Of course, assumed in all this is that providers “know” your individual and unique concept of dignified treatment and your feelings and spiritual values. How will they know? Well -- you’ll either tell them, or they’ll ask. What benefit is there to such lofty core values unless polices are embedded within the health care system to find out individual patient values? The systems answer might be -- Well, it’s up to the patient to tell us, that’s their “responsibility.” There is some truth to that -- and that’s where patients need to speak up.
On the other hand, health care systems that want to insure that their core values filter down into everyday operations, need to create policies that specify how they will practically accomplish these lofty goals. I have been unable to find any specific policy statements from American hospitals (including Providence) that address how they will handle modesty issues and requests for opposite gender care. I have found several policy statements from the UK, Australia and Canada.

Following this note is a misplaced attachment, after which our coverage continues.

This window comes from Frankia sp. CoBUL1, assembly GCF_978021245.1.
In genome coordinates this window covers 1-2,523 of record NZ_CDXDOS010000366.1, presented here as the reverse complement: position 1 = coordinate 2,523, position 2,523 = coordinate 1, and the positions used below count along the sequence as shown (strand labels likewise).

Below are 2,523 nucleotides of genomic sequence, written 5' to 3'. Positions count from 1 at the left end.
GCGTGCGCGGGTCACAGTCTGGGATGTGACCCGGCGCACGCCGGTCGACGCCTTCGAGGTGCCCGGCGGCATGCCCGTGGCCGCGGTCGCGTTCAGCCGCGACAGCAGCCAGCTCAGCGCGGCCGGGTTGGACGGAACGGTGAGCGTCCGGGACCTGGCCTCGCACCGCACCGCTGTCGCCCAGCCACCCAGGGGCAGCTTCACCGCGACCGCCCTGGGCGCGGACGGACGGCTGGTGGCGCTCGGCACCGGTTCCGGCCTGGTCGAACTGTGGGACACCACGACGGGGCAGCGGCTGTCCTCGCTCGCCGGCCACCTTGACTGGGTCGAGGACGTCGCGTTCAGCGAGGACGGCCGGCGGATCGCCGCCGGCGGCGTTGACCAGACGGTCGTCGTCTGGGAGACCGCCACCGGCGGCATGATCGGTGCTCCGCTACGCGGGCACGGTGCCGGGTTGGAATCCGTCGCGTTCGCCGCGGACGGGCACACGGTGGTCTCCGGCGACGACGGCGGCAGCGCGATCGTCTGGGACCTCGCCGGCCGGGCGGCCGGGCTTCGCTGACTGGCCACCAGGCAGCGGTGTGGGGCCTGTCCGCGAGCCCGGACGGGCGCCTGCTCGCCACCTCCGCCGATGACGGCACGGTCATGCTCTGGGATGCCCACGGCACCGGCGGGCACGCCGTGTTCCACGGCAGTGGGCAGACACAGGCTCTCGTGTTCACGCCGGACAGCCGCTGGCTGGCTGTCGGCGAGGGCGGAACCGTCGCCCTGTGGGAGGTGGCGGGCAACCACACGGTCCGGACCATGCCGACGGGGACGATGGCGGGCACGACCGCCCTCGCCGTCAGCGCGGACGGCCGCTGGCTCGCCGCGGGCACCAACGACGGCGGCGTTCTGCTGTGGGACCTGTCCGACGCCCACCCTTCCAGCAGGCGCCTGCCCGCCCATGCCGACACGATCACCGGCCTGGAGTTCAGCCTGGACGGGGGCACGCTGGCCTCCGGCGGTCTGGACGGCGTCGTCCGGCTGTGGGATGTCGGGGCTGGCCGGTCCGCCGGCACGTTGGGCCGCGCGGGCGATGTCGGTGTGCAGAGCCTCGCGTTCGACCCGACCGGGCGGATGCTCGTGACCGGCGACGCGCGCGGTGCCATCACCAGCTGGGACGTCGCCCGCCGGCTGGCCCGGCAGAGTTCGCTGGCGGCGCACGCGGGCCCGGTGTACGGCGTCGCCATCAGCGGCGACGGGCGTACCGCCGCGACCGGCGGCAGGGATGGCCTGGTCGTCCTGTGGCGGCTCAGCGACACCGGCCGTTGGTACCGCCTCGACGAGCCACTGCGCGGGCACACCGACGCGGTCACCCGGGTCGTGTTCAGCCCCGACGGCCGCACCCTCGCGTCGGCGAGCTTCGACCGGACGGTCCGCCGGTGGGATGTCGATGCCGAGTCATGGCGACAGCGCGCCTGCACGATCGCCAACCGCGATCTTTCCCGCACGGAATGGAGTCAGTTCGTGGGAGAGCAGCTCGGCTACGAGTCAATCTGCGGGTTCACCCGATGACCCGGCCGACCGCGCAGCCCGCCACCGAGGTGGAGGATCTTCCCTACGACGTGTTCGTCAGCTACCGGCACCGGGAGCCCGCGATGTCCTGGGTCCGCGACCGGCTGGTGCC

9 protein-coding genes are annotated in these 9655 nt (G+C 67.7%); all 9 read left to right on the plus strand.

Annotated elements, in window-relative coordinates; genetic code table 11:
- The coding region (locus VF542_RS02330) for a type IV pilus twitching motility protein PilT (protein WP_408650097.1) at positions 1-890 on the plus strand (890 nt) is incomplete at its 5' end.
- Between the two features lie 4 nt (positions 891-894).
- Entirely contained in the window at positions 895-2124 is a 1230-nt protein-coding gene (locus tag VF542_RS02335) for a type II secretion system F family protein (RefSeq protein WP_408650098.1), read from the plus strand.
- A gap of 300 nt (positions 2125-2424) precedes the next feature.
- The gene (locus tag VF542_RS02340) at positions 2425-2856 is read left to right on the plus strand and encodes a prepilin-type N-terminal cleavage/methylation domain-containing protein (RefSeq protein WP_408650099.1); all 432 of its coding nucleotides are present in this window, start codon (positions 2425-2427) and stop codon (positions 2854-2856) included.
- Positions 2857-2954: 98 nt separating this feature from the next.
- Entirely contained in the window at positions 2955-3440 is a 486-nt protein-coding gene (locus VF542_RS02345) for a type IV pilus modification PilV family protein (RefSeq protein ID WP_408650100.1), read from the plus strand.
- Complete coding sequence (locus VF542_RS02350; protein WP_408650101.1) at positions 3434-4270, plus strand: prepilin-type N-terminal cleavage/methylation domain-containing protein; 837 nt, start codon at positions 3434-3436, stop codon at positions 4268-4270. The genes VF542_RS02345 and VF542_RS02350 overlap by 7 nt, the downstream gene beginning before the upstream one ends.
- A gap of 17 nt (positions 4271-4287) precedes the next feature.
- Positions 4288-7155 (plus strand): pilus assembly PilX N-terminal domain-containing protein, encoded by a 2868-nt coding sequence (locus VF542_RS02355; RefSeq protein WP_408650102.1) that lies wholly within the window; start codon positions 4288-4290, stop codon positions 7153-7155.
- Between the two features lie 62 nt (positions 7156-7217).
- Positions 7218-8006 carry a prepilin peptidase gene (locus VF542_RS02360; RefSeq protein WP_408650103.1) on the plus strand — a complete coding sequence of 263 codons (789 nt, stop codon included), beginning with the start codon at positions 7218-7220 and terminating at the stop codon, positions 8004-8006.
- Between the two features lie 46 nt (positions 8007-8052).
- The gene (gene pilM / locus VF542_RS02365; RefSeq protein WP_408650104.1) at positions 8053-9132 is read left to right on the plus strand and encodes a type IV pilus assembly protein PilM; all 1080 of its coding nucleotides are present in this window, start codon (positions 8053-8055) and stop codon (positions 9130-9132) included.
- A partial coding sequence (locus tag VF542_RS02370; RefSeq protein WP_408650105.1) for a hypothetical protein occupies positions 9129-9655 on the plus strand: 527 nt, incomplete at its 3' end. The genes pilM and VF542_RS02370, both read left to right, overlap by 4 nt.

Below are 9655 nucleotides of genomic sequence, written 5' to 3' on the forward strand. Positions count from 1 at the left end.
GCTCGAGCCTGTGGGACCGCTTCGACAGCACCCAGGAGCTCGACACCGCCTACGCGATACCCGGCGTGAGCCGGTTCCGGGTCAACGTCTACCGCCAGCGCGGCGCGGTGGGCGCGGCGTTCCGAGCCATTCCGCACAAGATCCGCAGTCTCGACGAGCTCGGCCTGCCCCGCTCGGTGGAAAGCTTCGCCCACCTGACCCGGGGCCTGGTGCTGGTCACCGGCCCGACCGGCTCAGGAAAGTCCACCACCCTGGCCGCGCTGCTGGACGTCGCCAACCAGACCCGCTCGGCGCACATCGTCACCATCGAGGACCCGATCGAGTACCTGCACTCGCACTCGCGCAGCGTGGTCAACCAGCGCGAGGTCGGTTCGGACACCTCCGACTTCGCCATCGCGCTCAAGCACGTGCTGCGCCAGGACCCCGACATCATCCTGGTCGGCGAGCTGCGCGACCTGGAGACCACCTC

Providence does state in its first core value that “We communicate openly and we act with integrity.” That implies to me that they see their leadership role in opening up communication with patients about this issue. True empathy from providers involves leadership in communicating and helping to empower patients.
PATIENT RIGHTS & RESPONSIBILITIES
When you enter a hospital, you should also be given a copy of their Patient Rights and Responsibilities. Read it carefully. The example I’m using is from the Carolinas Medical Center-NorthEast in North Carolina. I find these to be especially well-written with clear implications regarding patient modesty.